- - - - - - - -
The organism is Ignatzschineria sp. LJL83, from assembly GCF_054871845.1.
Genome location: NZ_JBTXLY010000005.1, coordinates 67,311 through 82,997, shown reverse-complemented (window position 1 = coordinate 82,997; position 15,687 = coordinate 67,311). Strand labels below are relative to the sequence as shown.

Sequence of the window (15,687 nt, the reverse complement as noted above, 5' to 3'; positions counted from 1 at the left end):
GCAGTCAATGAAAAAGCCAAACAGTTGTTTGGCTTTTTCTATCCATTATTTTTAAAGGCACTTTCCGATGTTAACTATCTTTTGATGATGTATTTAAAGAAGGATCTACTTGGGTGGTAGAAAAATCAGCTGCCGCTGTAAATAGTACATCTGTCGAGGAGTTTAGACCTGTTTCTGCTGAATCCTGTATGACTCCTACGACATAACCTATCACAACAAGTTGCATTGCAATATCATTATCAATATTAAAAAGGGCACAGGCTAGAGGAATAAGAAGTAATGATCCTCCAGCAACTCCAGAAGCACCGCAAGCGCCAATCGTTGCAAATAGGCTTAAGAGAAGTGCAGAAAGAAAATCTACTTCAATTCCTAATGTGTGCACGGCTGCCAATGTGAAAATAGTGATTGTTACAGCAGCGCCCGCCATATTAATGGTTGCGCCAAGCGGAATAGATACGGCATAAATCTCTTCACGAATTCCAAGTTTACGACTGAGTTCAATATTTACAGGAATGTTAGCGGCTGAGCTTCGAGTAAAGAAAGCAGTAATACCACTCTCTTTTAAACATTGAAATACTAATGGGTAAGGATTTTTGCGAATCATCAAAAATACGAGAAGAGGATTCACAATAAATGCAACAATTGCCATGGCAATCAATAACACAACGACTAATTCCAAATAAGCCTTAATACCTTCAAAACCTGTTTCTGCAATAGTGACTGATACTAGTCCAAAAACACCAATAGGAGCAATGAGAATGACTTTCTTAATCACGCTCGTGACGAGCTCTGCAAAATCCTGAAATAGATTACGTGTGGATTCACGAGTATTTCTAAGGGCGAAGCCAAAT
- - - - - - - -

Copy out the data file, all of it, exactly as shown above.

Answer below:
The organism is Ignatzschineria sp. LJL83, from assembly GCF_054871845.1.
Genome location: NZ_JBTXLY010000005.1, coordinates 67,311 through 82,997, shown reverse-complemented (window position 1 = coordinate 82,997; position 15,687 = coordinate 67,311). Strand labels below are relative to the sequence as shown.

Sequence of the window (15,687 nt, the reverse complement as noted above, 5' to 3'; positions counted from 1 at the left end):
GCAGTCAATGAAAAAGCCAAACAGTTGTTTGGCTTTTTCTATCCATTATTTTTAAAGGCACTTTCCGATGTTAACTATCTTTTGATGATGTATTTAAAGAAGGATCTACTTGGGTGGTAGAAAAATCAGCTGCCGCTGTAAATAGTACATCTGTCGAGGAGTTTAGACCTGTTTCTGCTGAATCCTGTATGACTCCTACGACATAACCTATCACAACAAGTTGCATTGCAATATCATTATCAATATTAAAAAGGGCACAGGCTAGAGGAATAAGAAGTAATGATCCTCCAGCAACTCCAGAAGCACCGCAAGCGCCAATCGTTGCAAATAGGCTTAAGAGAAGTGCAGAAAGAAAATCTACTTCAATTCCTAATGTGTGCACGGCTGCCAATGTGAAAATAGTGATTGTTACAGCAGCGCCCGCCATATTAATGGTTGCGCCAAGCGGAATAGATACGGCATAAATCTCTTCACGAATTCCAAGTTTACGACTGAGTTCAATATTTACAGGAATGTTAGCGGCTGAGCTTCGAGTAAAGAAAGCAGTAATACCACTCTCTTTTAAACATTGAAATACTAATGGGTAAGGATTTTTGCGAATCATCAAAAATACGAGAAGAGGATTCACAATAAATGCAACAATTGCCATGGCAATCAATAACACAACGACTAATTCCAAATAAGCCTTAATACCTTCAAAACCTGTTTCTGCAATAGTGACTGATACTAGTCCAAAAACACCAATAGGAGCAATGAGAATGACTTTCTTAATCACGCTCGTGACGAGCTCTGCAAAATCCTGAAATAGATTACGTGTGGATTCACGAGTATTTCTAAGGGCGAAGCCAAAT